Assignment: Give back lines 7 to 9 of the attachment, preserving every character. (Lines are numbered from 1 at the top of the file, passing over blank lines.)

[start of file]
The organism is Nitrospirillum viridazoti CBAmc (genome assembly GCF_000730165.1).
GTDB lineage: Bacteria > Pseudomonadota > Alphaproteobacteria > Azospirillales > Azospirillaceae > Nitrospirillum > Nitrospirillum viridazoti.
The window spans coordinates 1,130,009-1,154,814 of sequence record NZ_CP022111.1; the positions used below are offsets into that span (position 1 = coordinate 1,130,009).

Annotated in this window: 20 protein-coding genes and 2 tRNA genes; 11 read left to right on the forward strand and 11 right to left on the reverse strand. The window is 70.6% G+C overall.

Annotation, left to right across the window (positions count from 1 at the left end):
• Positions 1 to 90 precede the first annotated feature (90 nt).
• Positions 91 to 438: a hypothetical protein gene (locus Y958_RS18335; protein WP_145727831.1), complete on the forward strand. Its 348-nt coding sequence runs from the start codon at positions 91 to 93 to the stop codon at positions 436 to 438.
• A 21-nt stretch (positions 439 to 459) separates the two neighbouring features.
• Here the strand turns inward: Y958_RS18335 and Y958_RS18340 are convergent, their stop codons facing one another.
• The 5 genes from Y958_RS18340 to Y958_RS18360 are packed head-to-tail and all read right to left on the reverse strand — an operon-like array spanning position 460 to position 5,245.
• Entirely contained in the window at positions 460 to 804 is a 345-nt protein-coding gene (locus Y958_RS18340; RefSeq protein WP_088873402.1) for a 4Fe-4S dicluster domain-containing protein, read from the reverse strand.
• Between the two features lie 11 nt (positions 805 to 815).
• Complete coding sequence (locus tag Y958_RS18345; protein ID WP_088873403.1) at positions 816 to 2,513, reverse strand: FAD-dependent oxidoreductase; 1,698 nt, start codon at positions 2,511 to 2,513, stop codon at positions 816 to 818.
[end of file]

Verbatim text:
• Positions 91 to 438: a hypothetical protein gene (locus Y958_RS18335; protein WP_145727831.1), complete on the forward strand. Its 348-nt coding sequence runs from the start codon at positions 91 to 93 to the stop codon at positions 436 to 438.
• A 21-nt stretch (positions 439 to 459) separates the two neighbouring features.
• Here the strand turns inward: Y958_RS18335 and Y958_RS18340 are convergent, their stop codons facing one another.